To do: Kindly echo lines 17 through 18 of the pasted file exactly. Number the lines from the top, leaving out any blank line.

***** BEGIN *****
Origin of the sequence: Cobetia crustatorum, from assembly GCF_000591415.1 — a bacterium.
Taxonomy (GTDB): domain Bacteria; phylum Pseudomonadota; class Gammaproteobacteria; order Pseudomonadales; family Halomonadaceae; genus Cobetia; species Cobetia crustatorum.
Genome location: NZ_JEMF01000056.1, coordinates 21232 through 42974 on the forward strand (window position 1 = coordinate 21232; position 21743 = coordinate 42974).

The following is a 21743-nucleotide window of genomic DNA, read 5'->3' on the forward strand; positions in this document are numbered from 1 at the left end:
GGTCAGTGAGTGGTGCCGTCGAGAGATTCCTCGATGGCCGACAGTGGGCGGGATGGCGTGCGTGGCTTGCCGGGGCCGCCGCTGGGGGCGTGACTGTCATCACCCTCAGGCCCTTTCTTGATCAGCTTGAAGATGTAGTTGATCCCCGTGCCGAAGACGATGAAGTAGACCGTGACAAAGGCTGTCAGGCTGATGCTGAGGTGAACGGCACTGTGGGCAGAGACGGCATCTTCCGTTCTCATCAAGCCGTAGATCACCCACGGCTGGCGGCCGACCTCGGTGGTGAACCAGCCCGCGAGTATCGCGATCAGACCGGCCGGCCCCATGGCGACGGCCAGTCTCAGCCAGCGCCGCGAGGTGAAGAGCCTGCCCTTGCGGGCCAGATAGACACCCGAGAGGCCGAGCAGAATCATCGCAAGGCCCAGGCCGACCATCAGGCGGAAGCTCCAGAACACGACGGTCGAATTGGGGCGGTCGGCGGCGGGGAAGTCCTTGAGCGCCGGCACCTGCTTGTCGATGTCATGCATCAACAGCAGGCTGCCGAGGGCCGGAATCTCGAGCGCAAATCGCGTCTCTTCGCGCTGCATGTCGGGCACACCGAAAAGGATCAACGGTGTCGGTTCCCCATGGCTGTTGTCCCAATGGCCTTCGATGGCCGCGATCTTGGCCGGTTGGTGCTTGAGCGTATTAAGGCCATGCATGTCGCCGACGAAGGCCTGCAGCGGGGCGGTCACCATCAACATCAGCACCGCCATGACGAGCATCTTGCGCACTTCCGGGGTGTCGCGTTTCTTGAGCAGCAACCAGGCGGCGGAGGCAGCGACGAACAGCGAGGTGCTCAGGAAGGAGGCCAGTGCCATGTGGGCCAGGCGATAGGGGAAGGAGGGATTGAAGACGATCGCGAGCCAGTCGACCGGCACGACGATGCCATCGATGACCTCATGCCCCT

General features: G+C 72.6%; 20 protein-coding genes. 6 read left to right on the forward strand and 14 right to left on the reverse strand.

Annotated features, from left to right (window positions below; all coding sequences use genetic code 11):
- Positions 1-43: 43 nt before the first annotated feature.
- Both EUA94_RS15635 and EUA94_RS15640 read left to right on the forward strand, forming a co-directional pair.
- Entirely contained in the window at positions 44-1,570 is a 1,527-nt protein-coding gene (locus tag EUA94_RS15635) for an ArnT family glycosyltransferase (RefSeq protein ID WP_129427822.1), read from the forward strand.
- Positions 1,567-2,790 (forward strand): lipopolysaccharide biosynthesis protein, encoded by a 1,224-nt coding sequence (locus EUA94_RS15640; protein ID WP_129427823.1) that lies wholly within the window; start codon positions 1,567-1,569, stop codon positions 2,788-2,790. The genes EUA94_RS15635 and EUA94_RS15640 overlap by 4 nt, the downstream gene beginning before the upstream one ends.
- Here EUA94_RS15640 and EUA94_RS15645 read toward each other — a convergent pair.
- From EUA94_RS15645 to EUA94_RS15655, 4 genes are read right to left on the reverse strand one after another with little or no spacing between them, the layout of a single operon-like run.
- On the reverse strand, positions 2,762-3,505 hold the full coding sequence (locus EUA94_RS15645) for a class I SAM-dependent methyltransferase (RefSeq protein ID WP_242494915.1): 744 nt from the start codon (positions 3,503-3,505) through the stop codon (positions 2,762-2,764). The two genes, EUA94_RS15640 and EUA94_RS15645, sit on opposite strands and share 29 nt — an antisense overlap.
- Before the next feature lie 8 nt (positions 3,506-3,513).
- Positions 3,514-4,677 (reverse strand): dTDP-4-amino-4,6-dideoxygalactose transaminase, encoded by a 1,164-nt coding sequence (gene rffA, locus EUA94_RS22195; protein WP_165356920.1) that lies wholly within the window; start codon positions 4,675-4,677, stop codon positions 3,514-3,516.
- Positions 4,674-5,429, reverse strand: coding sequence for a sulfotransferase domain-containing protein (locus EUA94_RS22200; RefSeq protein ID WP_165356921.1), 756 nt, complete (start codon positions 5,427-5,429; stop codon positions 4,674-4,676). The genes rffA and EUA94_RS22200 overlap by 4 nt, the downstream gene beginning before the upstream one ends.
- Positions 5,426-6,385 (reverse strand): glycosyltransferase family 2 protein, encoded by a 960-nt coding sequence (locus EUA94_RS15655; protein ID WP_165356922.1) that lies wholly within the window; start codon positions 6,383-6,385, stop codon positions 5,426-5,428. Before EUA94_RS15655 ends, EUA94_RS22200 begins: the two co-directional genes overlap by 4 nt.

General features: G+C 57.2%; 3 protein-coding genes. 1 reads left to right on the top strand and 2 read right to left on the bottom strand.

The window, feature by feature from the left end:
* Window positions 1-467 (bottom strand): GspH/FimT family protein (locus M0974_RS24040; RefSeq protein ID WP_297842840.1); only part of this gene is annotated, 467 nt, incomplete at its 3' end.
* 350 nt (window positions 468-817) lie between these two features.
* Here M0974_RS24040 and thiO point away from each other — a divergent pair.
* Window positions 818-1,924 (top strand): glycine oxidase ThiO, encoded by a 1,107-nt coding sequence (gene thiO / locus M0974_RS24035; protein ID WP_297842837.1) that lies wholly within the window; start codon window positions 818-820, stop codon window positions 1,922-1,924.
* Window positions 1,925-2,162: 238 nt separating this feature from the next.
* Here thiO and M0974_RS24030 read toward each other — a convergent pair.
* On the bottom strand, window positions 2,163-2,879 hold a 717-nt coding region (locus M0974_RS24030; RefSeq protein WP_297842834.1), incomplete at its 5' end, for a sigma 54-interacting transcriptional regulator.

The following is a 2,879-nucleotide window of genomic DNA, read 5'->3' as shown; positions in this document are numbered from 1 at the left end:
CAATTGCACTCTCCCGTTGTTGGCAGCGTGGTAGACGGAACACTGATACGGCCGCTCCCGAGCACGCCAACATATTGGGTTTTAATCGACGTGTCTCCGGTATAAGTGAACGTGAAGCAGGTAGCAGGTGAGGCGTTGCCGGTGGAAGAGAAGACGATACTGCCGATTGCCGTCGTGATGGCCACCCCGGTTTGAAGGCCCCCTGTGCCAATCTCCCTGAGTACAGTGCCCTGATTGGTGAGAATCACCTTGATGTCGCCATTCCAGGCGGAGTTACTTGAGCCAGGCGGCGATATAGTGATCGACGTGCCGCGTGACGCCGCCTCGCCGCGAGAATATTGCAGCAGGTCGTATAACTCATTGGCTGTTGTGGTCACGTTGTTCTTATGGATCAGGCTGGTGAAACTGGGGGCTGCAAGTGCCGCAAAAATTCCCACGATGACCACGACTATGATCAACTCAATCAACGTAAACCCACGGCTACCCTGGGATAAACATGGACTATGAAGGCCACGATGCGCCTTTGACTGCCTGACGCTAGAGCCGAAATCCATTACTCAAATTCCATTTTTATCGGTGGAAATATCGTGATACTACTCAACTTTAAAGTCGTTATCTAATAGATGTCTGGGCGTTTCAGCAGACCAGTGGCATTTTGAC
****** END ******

- Positions 4,674-5,429, reverse strand: coding sequence for a sulfotransferase domain-containing protein (locus EUA94_RS22200; RefSeq protein ID WP_165356921.1), 756 nt, complete (start codon positions 5,427-5,429; stop codon positions 4,674-4,676). The genes rffA and EUA94_RS22200 overlap by 4 nt, the downstream gene beginning before the upstream one ends.
- Positions 5,426-6,385 (reverse strand): glycosyltransferase family 2 protein, encoded by a 960-nt coding sequence (locus EUA94_RS15655; protein ID WP_165356922.1) that lies wholly within the window; start codon positions 6,383-6,385, stop codon positions 5,426-5,428. Before EUA94_RS15655 ends, EUA94_RS22200 begins: the two co-directional genes overlap by 4 nt.